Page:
I’m Relieved My Dad Died – Why Is That So Shocking To Hear?

Photographed by Kristine Romano
When I read Jennette McCurdy’s memoir title, I breathed a sigh of relief. Naming her book I’m Glad My Mom Died may be shocking and attention grabbing – but it’s a statement I completely understand. 
It’s taken four years since my dad’s death for me to acknowledge the damage his volatile behaviour inflicted on my childhood. Now I can hesitantly call it ‘emotional abuse’, but it’s still difficult to say out loud. Using that word – abuse – brings guilt, shame, and the fear I might be wrong. 
But what else can I call it? 
Growing up, my dad’s temper turned on a knife edge. Though he was never physically abusive and I didn’t doubt he loved me, I did seem to irritate him. He assumed I was mocking him if I breathed too loud, spoke too fast or used the ‘wrong’ tone of voice. His anger sparked from the tiniest, seemingly insignificant things: if I dropped a spoon, or dared to contradict him, I’d watch his brow furrow and face darken, knowing it heralded a three day silent fury that I’d somehow caused.
My mother, when she was alive, called these his ‘black moods’. She was the mediator between us. Never able to sleep on a family argument, Mum would whisper, "Just say sorry to him, darling, then all this nastiness will go away." In the meantime, I walked on eggshells and learned to be invisible. 
Mum died when I was 20, suddenly, from a recurrence of breast cancer a decade earlier. Dad and I were shell-shocked, but somehow we did grow closer. The uncertainty I’d always felt around him mellowed into something like an adult respect for each other. Crucially, we no longer lived in the same house: instead we went on weekend breaks together, spoke on Skype and exchanged emails regularly when I travelled for work.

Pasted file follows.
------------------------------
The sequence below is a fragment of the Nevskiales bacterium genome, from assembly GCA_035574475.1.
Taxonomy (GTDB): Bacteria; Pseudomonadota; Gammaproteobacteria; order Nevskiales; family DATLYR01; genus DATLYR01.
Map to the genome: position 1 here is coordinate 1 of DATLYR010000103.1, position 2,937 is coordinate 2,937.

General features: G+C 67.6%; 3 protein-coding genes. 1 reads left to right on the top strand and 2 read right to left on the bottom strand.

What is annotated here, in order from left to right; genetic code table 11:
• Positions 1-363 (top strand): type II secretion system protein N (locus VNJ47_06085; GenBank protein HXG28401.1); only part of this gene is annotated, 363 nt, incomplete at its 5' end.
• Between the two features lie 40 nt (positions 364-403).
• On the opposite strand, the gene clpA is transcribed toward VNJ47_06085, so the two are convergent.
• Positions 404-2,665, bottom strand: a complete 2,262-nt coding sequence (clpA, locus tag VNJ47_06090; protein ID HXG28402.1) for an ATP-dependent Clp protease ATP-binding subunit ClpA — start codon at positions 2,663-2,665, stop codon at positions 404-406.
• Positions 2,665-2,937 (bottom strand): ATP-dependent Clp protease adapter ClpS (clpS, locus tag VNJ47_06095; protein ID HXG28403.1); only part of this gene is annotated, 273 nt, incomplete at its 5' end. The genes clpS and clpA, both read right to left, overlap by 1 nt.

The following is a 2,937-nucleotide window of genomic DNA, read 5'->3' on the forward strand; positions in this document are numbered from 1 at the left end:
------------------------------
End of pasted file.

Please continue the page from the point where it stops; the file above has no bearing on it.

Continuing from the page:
But aged 29 I moved home to care for him when a fibrosis diagnosis quickly made him bedridden. There was no other option: Dad was dying, and he needed me. But in his terminal state he also took us back to the problematic power dynamic of my childhood, and all the progress I thought we’d made in our relationship seemed to disappear. 
Palliative care expert Dr Kathryn Mannix says hoping for reconciliation before someone dies is extremely common. If that reconciliation happens, it might help their grief later – but it might not. “All those lost moments for kindness, all those occasions when someone let us down, keep bubbling up. Part of the grief of farewell is for the end of the possibility of having the relationship we longed for. Part of the relief is that we won't be let down again by them in the future,” Mannix says.
When my dad died, I really was relieved. Mainly because he was no longer suffering – but also because I no longer had to acquiesce to playing a relationship role I hated. Around my dad, I had to make myself smaller, watch everything I said, continuously prioritise his feelings over mine in case I made him angry. I was never honest with my feelings while he was alive because he always had control.